Roughly 400 white-tailed deer dropped dead in the greater Missoula area this fall, most in or around water. Montana Fish, Wildlife and Parks promptly sent samples in for testing, but the state was candid about its suspicion: epizootic hemorrhagic disease. Lab tests confirmed the theory. The outbreak became the first-ever appearance of EHD in Missoula County.
According to Doug Inkley, a senior scientist at the National Wildlife Federation, the prevalence of EHD could be on the rise. During a Nov. 22 press conference, Inkley explained that the viruscarried by biting midges commonly known as "no-see-ums"is directly linked to drought conditions that are becoming more frequent across the United States. Longer, hotter summers prompt big game populations to spend more time near the very water sources where midges thrive. Afflicted animals will seek out water to relieve symptoms like fever and dehydration, and since the insects tend to stick around until the first frost, late winters significantly lengthen the amount of time deer are exposed.
"With climate change, there are going to be surprises," Inkley said.
The sudden rash of white-tailed deer carcasses near the Clark Fork even stunned state biologists, who are trying to piece together why EHD has shown up in Missoula now. However, the agency has voiced skepticism about whether the recent outbreak indicates a growing trend in western Montana.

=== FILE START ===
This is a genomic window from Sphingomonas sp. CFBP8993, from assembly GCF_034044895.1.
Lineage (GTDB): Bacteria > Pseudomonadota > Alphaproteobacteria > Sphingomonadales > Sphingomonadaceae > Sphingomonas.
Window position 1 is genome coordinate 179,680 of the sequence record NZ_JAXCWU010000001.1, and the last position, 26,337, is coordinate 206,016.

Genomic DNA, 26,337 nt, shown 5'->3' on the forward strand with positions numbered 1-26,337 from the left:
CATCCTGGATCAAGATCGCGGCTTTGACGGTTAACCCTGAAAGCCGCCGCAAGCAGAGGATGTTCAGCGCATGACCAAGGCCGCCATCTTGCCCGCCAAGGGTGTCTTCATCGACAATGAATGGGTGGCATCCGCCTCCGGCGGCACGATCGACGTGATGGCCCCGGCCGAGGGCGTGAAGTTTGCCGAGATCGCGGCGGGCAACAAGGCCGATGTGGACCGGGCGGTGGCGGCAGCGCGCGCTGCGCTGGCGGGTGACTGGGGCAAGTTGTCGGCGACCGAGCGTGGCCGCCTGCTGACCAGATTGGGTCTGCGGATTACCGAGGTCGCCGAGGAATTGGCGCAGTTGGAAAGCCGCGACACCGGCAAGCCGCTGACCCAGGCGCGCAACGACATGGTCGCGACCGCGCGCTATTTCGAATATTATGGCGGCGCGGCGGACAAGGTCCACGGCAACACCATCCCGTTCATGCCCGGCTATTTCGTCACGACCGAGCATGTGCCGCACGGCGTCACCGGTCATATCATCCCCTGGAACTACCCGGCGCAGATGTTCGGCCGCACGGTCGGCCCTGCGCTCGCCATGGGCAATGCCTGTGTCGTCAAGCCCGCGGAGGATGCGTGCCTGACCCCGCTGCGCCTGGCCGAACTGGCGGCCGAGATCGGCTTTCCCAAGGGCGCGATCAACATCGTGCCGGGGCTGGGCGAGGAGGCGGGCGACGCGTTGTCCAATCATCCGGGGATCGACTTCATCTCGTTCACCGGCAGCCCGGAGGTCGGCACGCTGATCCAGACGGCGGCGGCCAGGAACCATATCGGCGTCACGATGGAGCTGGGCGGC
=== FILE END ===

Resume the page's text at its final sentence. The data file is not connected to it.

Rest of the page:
While reports of disease similar to EHD date back to the late 1800s, the first confirmed cases occurred in eastern states back in 1955. Since then, EHD has popped up in 30 states from Florida to Washington. Last year, nearly 15,000 white-tailed deer died from the virus in Michigan, and the extent of an outbreak in South Dakota prompted state officials to halt the sale of deer tags in six counties.
FWP was quick to note this fall that EHD poses no threat to humans. But the list of susceptible species includes mule deer, pronghorn antelope and livestock, making the frequency of future drought conditions and subsequent outbreaks a growing concern for hunters and ranchers alike. Several cases of EHD were reported among cattle in North Dakota just this fall. FWP responded to outbreaks elsewhere in Montana by halting the sale of antlerless white-tailed hunting permits in certain districts at the end of October.
Todd Tanner, a Flathead hunter and board president of the nonprofit Conservation Hawks, added during last month's discussion that there are no "winners and losers" among big game populations when it comes to climate change. Disease is just one indication that, eventually, all populations will be "slammed."
"I hate to be blunt," Tanner said. "For hunters, it's going to suck."